You should be aware, if you are not already, that it is not necessary to have a valid visa to remain in the US. The visa only needs to be valid when you enter the US, whereupon you are given a period of authorized stay by the immigration officer. That date may be written or stamped into your passport, and it will be on your I-94 form, This I-94 form is normally a database record available at the CBP site, but sometimes it is an actual piece of paper, especially if you have extended your stay by application to USCIS.
In any event, as long as you leave the US before the expiration of the authorized period of stay shown on your most recent I-94 form, there's no violation of US immigration law, since you're not actually in the US.
(You have reminded me in a comment that there is another circumstance under which it is necessary for a nonimmigrant to leave the US, which is falling out of status. The details vary depending on the specific status and the reason for falling out of it; sometimes there is a grace period and sometimes there is not.)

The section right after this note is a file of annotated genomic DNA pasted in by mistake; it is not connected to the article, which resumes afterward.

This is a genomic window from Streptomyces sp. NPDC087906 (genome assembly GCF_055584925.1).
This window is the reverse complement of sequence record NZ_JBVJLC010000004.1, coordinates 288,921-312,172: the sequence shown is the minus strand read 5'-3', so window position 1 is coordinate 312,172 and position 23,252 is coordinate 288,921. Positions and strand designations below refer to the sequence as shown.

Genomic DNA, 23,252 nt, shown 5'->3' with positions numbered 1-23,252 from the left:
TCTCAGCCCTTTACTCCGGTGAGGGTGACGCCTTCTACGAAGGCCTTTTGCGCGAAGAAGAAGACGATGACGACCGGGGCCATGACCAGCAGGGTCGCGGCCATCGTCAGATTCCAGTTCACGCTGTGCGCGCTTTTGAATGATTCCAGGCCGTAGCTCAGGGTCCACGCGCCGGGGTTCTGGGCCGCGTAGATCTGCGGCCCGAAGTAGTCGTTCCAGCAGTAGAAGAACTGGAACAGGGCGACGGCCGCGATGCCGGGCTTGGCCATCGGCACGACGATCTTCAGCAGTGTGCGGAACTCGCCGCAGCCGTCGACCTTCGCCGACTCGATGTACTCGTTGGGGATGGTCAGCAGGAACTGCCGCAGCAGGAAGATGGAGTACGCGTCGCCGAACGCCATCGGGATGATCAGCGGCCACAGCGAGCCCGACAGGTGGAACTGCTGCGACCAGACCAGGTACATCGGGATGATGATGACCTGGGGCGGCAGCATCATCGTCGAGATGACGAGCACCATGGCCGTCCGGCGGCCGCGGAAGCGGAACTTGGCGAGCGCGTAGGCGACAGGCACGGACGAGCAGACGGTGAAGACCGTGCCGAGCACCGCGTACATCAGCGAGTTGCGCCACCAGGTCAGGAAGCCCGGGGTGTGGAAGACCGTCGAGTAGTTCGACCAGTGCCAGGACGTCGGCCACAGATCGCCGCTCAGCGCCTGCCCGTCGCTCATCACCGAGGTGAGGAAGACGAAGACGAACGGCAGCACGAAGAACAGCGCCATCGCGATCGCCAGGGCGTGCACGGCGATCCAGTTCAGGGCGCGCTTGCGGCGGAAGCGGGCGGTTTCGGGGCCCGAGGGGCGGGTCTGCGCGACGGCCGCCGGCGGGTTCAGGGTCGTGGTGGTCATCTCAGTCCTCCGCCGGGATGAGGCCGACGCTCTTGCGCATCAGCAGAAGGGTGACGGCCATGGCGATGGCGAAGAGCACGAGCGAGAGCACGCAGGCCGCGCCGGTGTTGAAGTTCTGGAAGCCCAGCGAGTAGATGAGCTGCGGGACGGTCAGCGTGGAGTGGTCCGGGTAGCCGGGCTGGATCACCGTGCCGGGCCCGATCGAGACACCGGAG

One tenant moving out of a jointly leased residence may have some consequences for the validity of the lease, or for its renewal, depending on the jurisdiction. To know for sure, you would need to look into the laws governing residential leases in the relevant jurisdiction. If the lease is in New York City, at least, your fiancé can continue living in the residence and can even bring in a roommate. If your fiancé wants to continue living there after the end of the lease, the landlord can probably refuse to treat it as a lease renewal, instead concluding a new lease. If the residence is a rent-regulated apartment, this can result in a greater increase in the rent than would otherwise be allowed, potentially allowing the landlord to deregulate the apartment. Other states and cities will have different rules that may be less (or more) favorable to tenants.